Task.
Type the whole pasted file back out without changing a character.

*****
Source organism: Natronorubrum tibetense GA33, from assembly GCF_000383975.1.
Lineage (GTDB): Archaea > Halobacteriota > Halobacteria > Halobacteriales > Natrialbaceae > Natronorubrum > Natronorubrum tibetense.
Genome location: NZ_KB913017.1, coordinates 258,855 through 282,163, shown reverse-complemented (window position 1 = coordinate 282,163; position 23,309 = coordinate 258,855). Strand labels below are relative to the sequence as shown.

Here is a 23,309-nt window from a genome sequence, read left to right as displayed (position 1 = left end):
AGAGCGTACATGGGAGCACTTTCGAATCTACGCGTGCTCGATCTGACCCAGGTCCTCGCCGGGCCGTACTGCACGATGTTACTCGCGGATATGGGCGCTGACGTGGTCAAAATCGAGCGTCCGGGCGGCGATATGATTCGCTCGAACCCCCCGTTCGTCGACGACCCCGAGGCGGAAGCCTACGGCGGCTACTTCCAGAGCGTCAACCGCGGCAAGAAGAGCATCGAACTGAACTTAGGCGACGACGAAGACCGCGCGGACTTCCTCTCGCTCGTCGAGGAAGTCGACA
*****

Source organism: Natronorubrum tibetense GA33, from assembly GCF_000383975.1.
Lineage (GTDB): Archaea > Halobacteriota > Halobacteria > Halobacteriales > Natrialbaceae > Natronorubrum > Natronorubrum tibetense.
Genome location: NZ_KB913017.1, coordinates 258,855 through 282,163, shown reverse-complemented (window position 1 = coordinate 282,163; position 23,309 = coordinate 258,855). Strand labels below are relative to the sequence as shown.

Here is a 23,309-nt window from a genome sequence, read left to right as displayed (position 1 = left end):
AGAGCGTACATGGGAGCACTTTCGAATCTACGCGTGCTCGATCTGACCCAGGTCCTCGCCGGGCCGTACTGCACGATGTTACTCGCGGATATGGGCGCTGACGTGGTCAAAATCGAGCGTCCGGGCGGCGATATGATTCGCTCGAACCCCCCGTTCGTCGACGACCCCGAGGCGGAAGCCTACGGCGGCTACTTCCAGAGCGTCAACCGCGGCAAGAAGAGCATCGAACTGAACTTAGGCGACGACGAAGACCGCGCGGACTTCCTCTCGCTCGTCGAGGAAGTCGACA